About Laidman Lake Ecolodge
How Laidman Lake Found Its Name
The story of Laidman Lake Ecolodge begins with a bush pilot and a plane. Richard (Dick) Hamilton Laidman was born on May 15, 1921, in Vernon, British Columbia, to a family of fruit and vegetable farmers. At a young age Dick was destined to get into all sorts of mischief. After Dick’s brother joined the Royal Air Force, toward the end of the First World War, Dick became aviation bent. Around the age of fourteen Dick and three of his friends were spotted towing a training glider behind a Model-T Ford; later on in his years, kids in tow, he could be seen running from a helicopter crash excited and exasperated in the middle of central British Columbia’s wilderness. This man, Dick Laidman, was relentless when it came to aviation and the back woods.
Extended information on our our history
It was near the end of the Second World War when de Havilland Canada began the study and design for a new bush (utility) aircraft, but it was not until 1946 that they seriously began design. Tailored to the Ontario Provincial Air Service specifications, detailed design began in September and by December parts were on the line for manufacturing. The Beaver prototype, the CF-FHB, named for one of its two designers, Frederick Howard Buller, first took flight at Downsview, Ontario on August 16, 1947; piloted by Russell Bannock, a Royal Canadian Air Force Distinguished Service Order recipient and de Havilland’s Chief test pilot, beginning the long history of one of the world’s most rugged airplanes.
Around the same time as the first flights of the Beaver, Dick Laidman found himself strapped; his air service, L & M Air Service Ltd., was not pulling in the business it needed to. After a couple of attempts by Russell (Russ) Baker, of Central B.C. Airways, Dick was finally swayed to join Russ at CBCA in Kamloops, British Columbia. In May of 1948, after a heavy construction push into Burns Lake, Dick was sent into Burns Lake to try and base a floatplane at the lake, helping with forest patrols on the side. Russ had some more convincing to do before Dick would take the job and head out to the remote location. Dick was adamant, he said “it’s got to be a good airplane (if I’m going to do the job)…Give me a Beaver.” Russ did just as Dick requested and the CF-FHB Beaver was purchased later that month. The CF-FHB remained in service with the CBCA, later known as Pacific Western Airways, until March of 1966.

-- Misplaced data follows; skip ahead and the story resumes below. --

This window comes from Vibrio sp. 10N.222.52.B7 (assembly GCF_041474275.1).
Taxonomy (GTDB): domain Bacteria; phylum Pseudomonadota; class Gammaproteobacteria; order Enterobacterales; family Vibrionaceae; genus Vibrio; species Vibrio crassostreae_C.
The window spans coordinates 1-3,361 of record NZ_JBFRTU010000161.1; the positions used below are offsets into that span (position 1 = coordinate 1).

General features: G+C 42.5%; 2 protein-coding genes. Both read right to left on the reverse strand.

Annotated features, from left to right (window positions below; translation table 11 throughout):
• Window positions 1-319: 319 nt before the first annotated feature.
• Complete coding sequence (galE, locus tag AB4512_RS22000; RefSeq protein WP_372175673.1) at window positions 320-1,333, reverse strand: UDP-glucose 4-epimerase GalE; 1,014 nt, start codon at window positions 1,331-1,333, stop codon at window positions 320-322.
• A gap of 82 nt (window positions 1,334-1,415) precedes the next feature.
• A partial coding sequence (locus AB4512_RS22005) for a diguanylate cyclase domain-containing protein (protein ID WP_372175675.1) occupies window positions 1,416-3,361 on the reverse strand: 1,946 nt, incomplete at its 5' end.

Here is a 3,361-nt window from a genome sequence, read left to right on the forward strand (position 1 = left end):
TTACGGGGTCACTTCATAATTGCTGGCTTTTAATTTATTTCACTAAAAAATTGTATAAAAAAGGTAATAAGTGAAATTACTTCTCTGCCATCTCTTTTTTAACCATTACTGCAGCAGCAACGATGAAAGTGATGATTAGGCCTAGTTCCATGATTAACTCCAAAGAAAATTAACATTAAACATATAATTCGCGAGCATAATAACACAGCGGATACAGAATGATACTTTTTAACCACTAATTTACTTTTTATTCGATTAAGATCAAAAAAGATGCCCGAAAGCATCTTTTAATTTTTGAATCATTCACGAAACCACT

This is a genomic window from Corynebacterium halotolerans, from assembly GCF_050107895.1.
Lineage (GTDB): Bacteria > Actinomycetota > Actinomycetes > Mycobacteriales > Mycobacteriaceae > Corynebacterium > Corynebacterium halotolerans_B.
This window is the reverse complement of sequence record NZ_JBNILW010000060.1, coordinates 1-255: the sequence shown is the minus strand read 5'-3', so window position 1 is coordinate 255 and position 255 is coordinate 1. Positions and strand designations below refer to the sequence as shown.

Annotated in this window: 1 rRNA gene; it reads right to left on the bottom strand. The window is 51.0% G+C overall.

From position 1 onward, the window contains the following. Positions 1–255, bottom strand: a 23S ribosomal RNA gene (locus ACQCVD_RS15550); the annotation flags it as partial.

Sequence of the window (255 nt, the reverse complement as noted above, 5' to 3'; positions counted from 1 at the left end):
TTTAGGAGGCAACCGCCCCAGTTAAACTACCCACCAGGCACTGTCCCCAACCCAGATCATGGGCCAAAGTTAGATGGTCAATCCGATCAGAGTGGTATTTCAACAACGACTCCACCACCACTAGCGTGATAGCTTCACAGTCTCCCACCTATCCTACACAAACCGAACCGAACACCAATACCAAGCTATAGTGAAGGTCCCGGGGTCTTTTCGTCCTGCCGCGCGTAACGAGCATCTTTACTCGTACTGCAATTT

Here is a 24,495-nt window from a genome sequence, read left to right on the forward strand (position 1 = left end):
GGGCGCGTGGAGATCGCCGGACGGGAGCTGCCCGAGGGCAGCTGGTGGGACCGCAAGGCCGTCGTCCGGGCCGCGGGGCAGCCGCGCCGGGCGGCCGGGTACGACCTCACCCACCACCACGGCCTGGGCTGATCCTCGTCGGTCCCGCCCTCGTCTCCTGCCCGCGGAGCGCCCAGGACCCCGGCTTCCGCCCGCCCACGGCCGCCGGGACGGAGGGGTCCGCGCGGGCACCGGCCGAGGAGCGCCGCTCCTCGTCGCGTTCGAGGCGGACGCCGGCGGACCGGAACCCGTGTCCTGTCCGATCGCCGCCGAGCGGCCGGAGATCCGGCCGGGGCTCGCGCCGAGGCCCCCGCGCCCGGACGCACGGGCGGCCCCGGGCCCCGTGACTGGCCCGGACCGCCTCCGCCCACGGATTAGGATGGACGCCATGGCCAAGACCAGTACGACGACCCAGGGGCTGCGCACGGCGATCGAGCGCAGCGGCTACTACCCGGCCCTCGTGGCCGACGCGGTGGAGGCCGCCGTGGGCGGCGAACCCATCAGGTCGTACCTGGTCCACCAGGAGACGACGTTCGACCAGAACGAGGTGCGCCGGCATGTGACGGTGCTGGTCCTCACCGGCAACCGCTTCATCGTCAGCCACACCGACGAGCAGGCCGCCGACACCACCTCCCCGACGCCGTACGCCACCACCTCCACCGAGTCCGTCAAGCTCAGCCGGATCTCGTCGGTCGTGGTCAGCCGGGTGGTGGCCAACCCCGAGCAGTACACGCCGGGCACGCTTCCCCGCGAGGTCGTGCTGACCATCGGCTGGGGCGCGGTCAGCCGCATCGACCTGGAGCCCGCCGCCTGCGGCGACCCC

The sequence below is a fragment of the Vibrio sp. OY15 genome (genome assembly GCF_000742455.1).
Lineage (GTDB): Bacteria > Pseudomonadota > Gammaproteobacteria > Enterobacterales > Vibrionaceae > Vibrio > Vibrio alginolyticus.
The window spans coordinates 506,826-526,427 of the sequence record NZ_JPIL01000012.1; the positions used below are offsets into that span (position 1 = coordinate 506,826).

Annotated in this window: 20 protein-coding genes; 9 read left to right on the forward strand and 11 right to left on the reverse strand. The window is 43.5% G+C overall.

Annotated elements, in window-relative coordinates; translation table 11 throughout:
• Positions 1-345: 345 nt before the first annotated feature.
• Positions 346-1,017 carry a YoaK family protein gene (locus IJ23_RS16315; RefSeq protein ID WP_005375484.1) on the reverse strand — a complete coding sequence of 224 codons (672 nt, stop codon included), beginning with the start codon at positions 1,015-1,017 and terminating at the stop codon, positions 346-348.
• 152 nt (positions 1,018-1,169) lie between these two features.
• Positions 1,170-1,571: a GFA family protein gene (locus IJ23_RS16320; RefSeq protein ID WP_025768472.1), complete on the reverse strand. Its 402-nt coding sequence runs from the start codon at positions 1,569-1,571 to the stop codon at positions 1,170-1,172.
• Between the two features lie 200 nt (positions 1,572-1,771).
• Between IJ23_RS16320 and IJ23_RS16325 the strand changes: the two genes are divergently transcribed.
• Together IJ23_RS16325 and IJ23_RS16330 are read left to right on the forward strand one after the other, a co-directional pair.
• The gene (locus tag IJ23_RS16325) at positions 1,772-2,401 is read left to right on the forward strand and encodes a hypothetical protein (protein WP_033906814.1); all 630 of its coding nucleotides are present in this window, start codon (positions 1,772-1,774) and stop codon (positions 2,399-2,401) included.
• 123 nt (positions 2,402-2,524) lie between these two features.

Known as the “general’s jeep,” the de Havilland Canada CF-FHB Beaver was the first all-metal Canadian bush aircraft and the perfect short-take-off-and-landing aircraft for the job Dick had been tasked. While on a surveying flight with V.A. “Bob” Roberts, assistant project manager of Morrison-Knudsen the construction company in charge of the Nechako dam-site near Burns Lake, Dick spotted a small unnamed lake where a Beaver might be able to land. So, Dick later brought Alfred Olaf (Ole) Standberg, the project manager for Morrison-Knudsen and the Nechako site, out to the unnamed lake to head inland for about a mile and a half to the dam-site. On the way out from the dam “Dick treated the project boss to an ecstasy of fishing…(the lake) was jumping with trout,” stated Dick in the only documented finding of the lake, later named after him. More information on Richard Hamilton Laidman and the history of Pacific Western Airways can be found in the book Wings Over the West; both the book and the CF-FHB Beaver now sit in Ottawa, Ontario at the Canada Aviation and Space Museum. This tale documents the first sighting and fishing of Laidman Lake, and a glimpse of history behind one of Canada’s national icons, the de Havilland Canada Beaver.
LAIDMAN _ Richard Hamilton "Dick", May 15, 1921 - July 25, 2002. Dick passed away peacefully after a long illness on July 25, 2002 at Jackman Manor in Aldergrove, B.C. He was among Canada's aviation pioneers and past president of Pacific Western Airlines and will be long remembered in the aviation world. Dick will be sadly missed by his children: Bill (Karen) Laidman, Larry (Vi) Laidman and their mother Hellen Laidman; Lee Laidman, Lonnie (Roy) Seriosa, and their mother Sandi Laidman; stepchildren Troy Adair, Scott Adair, Cindy (Sal) Ramos, Mike Adair, and their mother Twylla Laidman; several grandchildren and 4 great-grandchildren. He is also survived by 2 nieces, Ruth (John) Mephan, Diane Kersey and 1 nephew, Richard (Sandy) Skermer. (archiver.rootsweb.ancestry.com)